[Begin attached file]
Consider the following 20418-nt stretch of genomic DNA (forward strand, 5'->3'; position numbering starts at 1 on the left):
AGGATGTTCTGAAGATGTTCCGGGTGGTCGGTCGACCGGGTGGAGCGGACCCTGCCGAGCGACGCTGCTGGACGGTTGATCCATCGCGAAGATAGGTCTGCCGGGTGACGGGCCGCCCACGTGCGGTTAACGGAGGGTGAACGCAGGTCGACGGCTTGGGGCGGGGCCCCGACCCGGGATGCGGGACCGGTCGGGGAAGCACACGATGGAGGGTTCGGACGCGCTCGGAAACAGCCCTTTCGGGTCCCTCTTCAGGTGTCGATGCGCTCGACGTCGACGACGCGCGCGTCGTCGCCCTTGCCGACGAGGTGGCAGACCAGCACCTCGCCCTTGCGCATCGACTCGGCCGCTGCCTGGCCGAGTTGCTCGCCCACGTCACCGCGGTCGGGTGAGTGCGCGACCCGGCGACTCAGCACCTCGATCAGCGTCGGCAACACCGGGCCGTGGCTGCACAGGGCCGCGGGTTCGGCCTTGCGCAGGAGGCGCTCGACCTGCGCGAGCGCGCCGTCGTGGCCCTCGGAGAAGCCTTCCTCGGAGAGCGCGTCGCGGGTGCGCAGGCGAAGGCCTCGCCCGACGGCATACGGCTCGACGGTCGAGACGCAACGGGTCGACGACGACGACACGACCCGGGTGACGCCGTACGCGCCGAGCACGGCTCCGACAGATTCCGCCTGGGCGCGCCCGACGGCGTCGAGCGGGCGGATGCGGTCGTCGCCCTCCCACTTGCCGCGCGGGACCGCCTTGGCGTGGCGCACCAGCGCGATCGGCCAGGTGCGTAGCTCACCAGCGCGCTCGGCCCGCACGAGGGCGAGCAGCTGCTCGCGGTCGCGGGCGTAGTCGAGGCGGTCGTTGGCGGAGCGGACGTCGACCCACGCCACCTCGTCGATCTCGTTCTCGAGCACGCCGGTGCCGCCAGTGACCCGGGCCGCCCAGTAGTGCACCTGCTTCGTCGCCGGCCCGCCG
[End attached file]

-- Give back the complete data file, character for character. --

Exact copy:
Consider the following 20418-nt stretch of genomic DNA (forward strand, 5'->3'; position numbering starts at 1 on the left):
AGGATGTTCTGAAGATGTTCCGGGTGGTCGGTCGACCGGGTGGAGCGGACCCTGCCGAGCGACGCTGCTGGACGGTTGATCCATCGCGAAGATAGGTCTGCCGGGTGACGGGCCGCCCACGTGCGGTTAACGGAGGGTGAACGCAGGTCGACGGCTTGGGGCGGGGCCCCGACCCGGGATGCGGGACCGGTCGGGGAAGCACACGATGGAGGGTTCGGACGCGCTCGGAAACAGCCCTTTCGGGTCCCTCTTCAGGTGTCGATGCGCTCGACGTCGACGACGCGCGCGTCGTCGCCCTTGCCGACGAGGTGGCAGACCAGCACCTCGCCCTTGCGCATCGACTCGGCCGCTGCCTGGCCGAGTTGCTCGCCCACGTCACCGCGGTCGGGTGAGTGCGCGACCCGGCGACTCAGCACCTCGATCAGCGTCGGCAACACCGGGCCGTGGCTGCACAGGGCCGCGGGTTCGGCCTTGCGCAGGAGGCGCTCGACCTGCGCGAGCGCGCCGTCGTGGCCCTCGGAGAAGCCTTCCTCGGAGAGCGCGTCGCGGGTGCGCAGGCGAAGGCCTCGCCCGACGGCATACGGCTCGACGGTCGAGACGCAACGGGTCGACGACGACGACACGACCCGGGTGACGCCGTACGCGCCGAGCACGGCTCCGACAGATTCCGCCTGGGCGCGCCCGACGGCGTCGAGCGGGCGGATGCGGTCGTCGCCCTCCCACTTGCCGCGCGGGACCGCCTTGGCGTGGCGCACCAGCGCGATCGGCCAGGTGCGTAGCTCACCAGCGCGCTCGGCCCGCACGAGGGCGAGCAGCTGCTCGCGGTCGCGGGCGTAGTCGAGGCGGTCGTTGGCGGAGCGGACGTCGACCCACGCCACCTCGTCGATCTCGTTCTCGAGCACGCCGGTGCCGCCAGTGACCCGGGCCGCCCAGTAGTGCACCTGCTTCGTCGCCGGCCCGCCG